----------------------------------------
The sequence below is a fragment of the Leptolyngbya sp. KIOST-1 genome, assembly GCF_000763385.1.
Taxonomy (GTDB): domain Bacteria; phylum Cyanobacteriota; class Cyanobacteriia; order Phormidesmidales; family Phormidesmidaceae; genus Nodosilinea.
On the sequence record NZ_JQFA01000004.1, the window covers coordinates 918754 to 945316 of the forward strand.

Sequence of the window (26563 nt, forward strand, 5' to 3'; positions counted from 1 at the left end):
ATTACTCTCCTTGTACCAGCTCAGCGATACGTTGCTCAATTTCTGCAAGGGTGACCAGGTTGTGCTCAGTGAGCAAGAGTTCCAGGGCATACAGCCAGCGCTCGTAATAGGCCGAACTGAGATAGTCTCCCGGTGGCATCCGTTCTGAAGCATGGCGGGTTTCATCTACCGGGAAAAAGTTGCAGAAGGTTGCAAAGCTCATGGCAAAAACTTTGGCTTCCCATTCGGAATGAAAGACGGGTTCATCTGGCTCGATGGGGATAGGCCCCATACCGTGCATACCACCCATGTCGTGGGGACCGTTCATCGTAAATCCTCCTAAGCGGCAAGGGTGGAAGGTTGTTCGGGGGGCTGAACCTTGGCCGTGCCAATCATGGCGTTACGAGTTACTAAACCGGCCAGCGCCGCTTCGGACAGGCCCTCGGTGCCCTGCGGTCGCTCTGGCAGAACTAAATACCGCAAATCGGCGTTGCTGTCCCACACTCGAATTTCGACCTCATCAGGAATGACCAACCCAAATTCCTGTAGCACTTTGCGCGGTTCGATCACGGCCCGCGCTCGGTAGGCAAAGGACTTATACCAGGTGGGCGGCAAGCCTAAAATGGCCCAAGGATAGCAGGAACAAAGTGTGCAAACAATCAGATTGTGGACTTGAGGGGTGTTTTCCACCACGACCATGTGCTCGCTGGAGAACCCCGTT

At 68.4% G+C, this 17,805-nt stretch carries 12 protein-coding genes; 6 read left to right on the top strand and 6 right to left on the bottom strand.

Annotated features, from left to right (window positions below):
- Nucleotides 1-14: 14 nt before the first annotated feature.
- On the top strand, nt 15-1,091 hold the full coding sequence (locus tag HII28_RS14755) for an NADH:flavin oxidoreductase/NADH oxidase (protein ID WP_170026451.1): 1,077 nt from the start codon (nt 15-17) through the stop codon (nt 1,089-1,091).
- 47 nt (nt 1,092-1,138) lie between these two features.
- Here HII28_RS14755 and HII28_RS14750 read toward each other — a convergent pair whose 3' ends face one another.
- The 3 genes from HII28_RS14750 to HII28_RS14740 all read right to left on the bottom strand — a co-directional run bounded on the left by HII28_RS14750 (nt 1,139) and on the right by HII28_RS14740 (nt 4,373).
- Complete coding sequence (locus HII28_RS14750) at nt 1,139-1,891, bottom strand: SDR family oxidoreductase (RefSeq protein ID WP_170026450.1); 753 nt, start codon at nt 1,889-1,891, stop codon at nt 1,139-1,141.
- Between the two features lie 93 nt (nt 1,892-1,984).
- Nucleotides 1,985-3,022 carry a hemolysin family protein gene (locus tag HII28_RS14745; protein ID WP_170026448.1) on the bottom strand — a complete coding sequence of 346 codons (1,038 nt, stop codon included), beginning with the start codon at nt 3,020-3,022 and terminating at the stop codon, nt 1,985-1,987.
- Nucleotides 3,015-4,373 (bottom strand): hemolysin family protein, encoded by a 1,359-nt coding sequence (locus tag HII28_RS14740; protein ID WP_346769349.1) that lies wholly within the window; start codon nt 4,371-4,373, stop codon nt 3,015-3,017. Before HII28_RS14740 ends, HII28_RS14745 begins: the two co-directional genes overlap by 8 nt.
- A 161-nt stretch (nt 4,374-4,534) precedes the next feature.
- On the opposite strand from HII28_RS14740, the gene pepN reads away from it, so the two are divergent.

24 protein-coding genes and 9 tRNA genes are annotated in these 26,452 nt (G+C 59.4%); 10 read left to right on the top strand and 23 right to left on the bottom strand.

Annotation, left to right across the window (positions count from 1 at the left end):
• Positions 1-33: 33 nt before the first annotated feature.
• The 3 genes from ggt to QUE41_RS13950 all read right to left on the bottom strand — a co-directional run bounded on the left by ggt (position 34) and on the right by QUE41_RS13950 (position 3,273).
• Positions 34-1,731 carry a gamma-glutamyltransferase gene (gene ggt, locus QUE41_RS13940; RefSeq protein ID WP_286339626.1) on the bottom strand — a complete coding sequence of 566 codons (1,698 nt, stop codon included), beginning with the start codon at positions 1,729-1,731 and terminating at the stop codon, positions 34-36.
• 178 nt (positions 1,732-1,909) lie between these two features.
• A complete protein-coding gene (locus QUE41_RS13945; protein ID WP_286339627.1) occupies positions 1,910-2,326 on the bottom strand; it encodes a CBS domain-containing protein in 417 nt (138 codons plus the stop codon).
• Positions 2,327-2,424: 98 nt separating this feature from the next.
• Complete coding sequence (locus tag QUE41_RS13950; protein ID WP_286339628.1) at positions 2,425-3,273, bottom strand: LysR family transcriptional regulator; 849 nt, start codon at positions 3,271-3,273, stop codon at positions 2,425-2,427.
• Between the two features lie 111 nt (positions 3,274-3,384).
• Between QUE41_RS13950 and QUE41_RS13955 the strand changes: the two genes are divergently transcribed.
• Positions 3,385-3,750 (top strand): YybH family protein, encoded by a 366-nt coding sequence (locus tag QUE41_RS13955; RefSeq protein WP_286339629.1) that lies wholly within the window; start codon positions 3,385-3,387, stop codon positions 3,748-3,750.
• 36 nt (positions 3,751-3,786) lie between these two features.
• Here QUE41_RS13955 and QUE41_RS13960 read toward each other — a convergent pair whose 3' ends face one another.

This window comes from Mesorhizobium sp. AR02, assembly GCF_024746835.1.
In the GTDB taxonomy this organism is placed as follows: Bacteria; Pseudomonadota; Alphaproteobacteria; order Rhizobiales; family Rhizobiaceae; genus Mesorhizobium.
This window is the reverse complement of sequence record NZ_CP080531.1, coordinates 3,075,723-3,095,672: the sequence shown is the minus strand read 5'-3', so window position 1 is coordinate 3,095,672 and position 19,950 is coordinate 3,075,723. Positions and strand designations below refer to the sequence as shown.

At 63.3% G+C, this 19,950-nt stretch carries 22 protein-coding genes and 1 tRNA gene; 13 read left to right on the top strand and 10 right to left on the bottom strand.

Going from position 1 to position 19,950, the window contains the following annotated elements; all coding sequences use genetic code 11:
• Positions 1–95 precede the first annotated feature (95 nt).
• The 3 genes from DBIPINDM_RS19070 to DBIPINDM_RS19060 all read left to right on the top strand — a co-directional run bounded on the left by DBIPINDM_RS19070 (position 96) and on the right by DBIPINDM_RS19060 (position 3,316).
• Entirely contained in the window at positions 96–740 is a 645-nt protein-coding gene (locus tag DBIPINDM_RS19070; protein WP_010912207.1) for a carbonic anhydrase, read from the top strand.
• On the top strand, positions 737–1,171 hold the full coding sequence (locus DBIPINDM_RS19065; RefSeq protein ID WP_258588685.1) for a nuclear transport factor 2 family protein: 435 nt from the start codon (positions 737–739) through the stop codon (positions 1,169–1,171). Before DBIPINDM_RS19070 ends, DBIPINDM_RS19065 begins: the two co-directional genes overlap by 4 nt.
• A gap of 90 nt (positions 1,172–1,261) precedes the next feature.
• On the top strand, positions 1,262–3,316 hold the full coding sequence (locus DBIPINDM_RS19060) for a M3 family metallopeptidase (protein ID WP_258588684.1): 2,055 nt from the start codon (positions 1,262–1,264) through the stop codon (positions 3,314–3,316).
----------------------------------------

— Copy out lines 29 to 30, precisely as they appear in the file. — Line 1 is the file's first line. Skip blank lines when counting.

• Between QUE41_RS13950 and QUE41_RS13955 the strand changes: the two genes are divergently transcribed.
• Positions 3,385-3,750 (top strand): YybH family protein, encoded by a 366-nt coding sequence (locus tag QUE41_RS13955; RefSeq protein WP_286339629.1) that lies wholly within the window; start codon positions 3,385-3,387, stop codon positions 3,748-3,750.